Electrical safety

BELD hard hatInside the home
•  Put safety caps on all electrical outlets, especially in households with children. These inexpensive items are available at hardware stores.
•  When bathing your child, unplug nearby electrical appliances—electricity and water are a deadly combination.
•  Keep youngsters a safe distance from electric space heaters, and never leave small children unattended near electric appliances, lamps, fans or motors.
•  Before operating a new appliance, read and follow manufacturers instructions.
•  Don't overload an outlet with too many plugs. Wires can overheat and cause a fire. Similarly, never overload a circuit—large appliances should have separate circuits.
•  Replace worn wires or extension cords, and never run them under rugs or over heaters.
•  Always unplug appliances not being used—even if the switch says "off," the power could still be flowing.
•  If someone receives an electric shock:
       • Don't touch any person or thing that is still in contact with the electricity. Call 911 immediately.
       • Shut off the circuit breakers before you touch the person.
       • If necessary, use mouth-to-mouth resuscitation or CPR on the person. Cover them with a blanket and wait until help arrives

Outside
•  Keep ladders, antennas, kites, and people away from power lines.
•  Landscape with care. Call Dig Safe at 1.888.DIG.SAFE (344.7233) to have underground utilities marked before digging to prevent damage to  electric, telephone, or gas underground facilities. Notification is required at least 48 hours before you start digging operations. In an emergency, call Dig Safe immediately. For more information, visit Dig Safe at www.digsafe.com.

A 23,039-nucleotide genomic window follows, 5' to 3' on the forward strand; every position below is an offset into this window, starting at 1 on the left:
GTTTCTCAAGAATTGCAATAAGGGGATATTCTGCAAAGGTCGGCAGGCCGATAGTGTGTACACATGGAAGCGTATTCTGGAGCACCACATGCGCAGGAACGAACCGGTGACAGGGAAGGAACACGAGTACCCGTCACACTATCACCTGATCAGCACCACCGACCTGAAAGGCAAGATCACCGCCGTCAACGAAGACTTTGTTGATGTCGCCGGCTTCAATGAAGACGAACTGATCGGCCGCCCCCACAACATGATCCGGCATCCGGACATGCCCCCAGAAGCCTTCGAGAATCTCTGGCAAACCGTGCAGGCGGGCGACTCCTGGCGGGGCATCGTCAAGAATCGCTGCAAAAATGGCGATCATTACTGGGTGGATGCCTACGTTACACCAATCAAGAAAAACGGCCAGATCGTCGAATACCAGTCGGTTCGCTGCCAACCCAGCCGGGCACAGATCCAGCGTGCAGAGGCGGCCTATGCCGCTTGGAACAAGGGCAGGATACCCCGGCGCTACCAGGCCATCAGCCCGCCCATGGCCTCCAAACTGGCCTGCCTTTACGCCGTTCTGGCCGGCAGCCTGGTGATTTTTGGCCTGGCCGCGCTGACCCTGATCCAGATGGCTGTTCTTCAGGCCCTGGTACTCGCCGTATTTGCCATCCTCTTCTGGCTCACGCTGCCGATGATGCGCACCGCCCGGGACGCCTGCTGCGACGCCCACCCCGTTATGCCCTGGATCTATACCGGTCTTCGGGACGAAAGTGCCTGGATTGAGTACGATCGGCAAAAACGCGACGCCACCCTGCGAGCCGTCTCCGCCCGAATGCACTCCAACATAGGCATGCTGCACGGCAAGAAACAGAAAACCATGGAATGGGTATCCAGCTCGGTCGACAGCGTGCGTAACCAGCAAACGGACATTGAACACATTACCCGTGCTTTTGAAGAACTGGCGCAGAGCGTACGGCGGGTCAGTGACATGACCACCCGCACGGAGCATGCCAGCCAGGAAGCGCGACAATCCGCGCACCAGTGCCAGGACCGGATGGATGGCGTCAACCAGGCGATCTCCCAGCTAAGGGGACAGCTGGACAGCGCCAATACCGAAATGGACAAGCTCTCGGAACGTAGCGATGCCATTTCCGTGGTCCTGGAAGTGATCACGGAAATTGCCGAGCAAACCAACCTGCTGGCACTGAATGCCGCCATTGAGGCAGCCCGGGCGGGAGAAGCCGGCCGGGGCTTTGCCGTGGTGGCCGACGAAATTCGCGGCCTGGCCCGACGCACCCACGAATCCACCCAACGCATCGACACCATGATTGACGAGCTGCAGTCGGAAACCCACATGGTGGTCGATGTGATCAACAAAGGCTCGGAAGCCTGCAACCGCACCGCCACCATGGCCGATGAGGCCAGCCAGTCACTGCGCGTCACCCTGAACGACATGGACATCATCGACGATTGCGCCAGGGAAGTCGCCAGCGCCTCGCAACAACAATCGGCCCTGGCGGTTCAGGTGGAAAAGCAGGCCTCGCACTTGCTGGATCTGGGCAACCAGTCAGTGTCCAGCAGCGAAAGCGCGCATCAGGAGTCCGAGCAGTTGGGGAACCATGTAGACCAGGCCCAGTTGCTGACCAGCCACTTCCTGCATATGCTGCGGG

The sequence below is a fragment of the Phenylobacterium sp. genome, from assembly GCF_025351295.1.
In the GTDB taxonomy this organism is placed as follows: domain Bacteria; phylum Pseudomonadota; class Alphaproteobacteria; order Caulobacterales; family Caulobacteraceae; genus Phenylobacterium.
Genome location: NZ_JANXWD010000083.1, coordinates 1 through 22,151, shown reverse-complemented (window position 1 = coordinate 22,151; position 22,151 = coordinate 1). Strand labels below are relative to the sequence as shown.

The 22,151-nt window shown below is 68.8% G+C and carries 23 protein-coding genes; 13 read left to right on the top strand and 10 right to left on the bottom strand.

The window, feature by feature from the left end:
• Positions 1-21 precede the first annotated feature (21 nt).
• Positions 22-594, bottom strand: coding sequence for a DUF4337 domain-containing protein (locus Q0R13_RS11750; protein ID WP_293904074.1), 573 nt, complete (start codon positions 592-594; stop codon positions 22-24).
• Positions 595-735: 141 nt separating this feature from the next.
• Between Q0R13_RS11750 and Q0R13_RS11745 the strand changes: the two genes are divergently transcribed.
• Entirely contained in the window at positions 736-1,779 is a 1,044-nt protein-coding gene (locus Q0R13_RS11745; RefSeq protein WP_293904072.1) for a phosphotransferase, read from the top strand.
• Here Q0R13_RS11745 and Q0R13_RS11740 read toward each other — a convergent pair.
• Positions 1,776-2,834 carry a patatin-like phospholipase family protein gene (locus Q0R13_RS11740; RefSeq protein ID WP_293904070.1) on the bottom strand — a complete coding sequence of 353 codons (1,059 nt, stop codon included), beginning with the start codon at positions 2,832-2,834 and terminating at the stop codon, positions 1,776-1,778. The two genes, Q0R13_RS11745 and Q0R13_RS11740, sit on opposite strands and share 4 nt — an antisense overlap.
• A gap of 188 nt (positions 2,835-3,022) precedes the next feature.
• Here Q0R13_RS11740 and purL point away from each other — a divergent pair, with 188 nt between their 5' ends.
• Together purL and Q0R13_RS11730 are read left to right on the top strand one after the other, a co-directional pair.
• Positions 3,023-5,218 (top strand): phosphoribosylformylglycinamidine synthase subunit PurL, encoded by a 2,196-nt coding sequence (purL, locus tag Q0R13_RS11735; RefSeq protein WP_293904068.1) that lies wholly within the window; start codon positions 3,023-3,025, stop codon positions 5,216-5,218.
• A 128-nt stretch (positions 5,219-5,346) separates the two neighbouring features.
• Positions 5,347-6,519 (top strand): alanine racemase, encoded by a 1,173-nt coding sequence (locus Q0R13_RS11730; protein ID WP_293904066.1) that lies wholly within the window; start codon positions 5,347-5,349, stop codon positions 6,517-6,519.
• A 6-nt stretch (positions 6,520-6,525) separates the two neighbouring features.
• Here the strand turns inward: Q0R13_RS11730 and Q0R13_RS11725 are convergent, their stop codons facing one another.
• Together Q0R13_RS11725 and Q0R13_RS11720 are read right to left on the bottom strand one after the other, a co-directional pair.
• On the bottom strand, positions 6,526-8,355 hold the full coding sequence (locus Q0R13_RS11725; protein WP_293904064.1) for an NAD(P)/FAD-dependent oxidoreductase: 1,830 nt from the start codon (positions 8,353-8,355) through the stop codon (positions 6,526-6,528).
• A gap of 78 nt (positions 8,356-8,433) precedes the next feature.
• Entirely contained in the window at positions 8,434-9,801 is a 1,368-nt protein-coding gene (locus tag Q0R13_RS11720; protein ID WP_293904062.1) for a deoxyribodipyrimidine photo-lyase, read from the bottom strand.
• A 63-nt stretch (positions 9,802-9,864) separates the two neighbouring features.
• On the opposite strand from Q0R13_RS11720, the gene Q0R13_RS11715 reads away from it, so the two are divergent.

•  Don't plant large trees beneath overhead lines. If a tree has power lines running through it, call 781.348.BELD. Do not attempt to trim the tree yourself.
•  Never use power tools or other outdoor equipment while it's raining or if the ground is wet.
•  Don't hang signs on utility poles. Our lineworkers wear special rubber gloves to insulate them from electricity. Nails, staples and other fasteners can snag or puncture their gloves and endanger their lives.
•  Avoid substations and transformers. High-voltage equipment can be very dangerous. Teach your children to respect the "Danger" signs.
•  Consider all power lines energized and dangerous. Remember that metal and water can conduct electricity, so keep your distance and be careful what you touch. Even the ground around a downed wire can be electrically charged and deadly. If you see downed power lines call BELD to report them and let trained professionals take care of the situation.
•  If you happen to be in a car when power lines come down, stay there until help arrives. If the car is on fire and you need to get out, do not touch the ground and the car at the same time—the electrical current could pass through your body. Instead, jump as far from the vehicle as you can and then bunny hop or shuffle your feet until you are a safe distance from the car and wire. The key is to keep your feet as close together as possible.